Trialing clarinets

Unfortunately I’m not sponsored by Buffet Crampon (hear that, Buffet, give me a call) so unfortunately I don’t have a steady stream of the newest and finest instruments being sent to me to trial, showcase and recommend to others.

This becomes a bit problematic for when students ask me what clarinet they should buy so they can upgrade from their Yamaha C1, Plastic Le Blanc Vito or heaven forbid, some crusty no-name brand from who knows where that one wonders how they even got into the clarinet making game in the first place. Still, you’d be surprised how well some of those instruments play.

In the last while I’ve had a student buy the (now discontinued) Le Blanc Cadenza at a highly cut price (NZ $2900). Apparently knocking $2000 off the price is the best way to move stock along. Unfortunately this instrument suffers from a few fuzzy notes because there’s probably not enough clearance on the keys. Regardless, it’s a decent sounding instrument and the wood grain looks fantastic.

I’ve also had a few students buy Bliss clarinets. They seem okay but one has had the key-work go a spectacular black colour. It was like a ninja clarinet given the lack of metal join rings creating uninterrupted black wood from top to bottom. They should probably make them like that; it would be like the clarinet equivalent of not putting any lacquer on a brass instrument.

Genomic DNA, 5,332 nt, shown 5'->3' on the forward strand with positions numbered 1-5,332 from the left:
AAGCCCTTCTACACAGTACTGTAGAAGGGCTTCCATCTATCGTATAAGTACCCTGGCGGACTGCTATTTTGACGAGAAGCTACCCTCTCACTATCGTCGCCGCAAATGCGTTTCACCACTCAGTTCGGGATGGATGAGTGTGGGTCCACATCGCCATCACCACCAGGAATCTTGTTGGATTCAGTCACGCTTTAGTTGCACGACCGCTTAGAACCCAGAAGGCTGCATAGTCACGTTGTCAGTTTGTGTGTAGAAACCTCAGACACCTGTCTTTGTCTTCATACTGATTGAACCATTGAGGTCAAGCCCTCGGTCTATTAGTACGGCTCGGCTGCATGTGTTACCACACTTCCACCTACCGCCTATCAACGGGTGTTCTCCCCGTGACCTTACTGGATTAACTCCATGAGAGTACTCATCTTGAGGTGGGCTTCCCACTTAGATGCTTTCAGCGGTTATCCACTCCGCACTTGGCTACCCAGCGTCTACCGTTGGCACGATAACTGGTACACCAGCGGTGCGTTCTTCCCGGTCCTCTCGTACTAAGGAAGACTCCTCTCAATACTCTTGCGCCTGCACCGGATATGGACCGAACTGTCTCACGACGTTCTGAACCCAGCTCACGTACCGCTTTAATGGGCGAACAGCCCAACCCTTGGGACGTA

Another student recently borrowed a Buffet E12F and E13. Both sounded okay but again, they suffered from the same fuzzy-key issue because pads aren’t allowed to rise high enough above the tone hole. Why KBB Music would let a clarinet leave the shop on trial without making sure it’s sounding as good as it possibly can is a mystery to me. It’s very off putting when slowly going up a chromatic scale and it goes “dah, dah, dah, dah, fffsst, dah, dah, phsssttt, dah…”

Both these very expensive clarinet did this.

Last weekend I finally dragged myself to KBB to try out those clarinets again and there was no issue. Yes, their trial rooms were a bit generous in their acoustics but the fuzz definitely wasn’t there. Either KBB fixed them or their shelf models weren’t the same ones going out on loan. Therein lies the issue of buying clarinets. You really have to try before you buy and there’s no guarantee that the one you’re going to buy off the internet for a bargain price is actually going to sound the same as the one you tried elsewhere. Hopefully any fix is just a $400 mechanics bill away (ouch) but there’s no guarantee. A shop should at least do their darnedest to remedy obvious faults first, though, assuming they actually want to make a sale.

The Buffet E12F and E13 sound and behave almost identically, which in some ways is disappointing because you want the E13, that costs $1000 more, to instantly differentiate itself with better quality tone and response. To their credit I suppose, Buffet have created a commendable E12F with equal response across the whole range and the higher registers sound with ease. The main difference between the two is the staining of the wood and a bit of extra attention to the key work and metal styling (i.e. the bell has the metal protecting ring) on the E13; it basically looked better without actually sounding (much) better. Really though, a grade 5+ student couldn’t go wrong with an E12F, especially at the price difference (NZ $2145 vs $3145).

I also tried a $10,000 Buffet Tosca.

I didn’t buy it.

 

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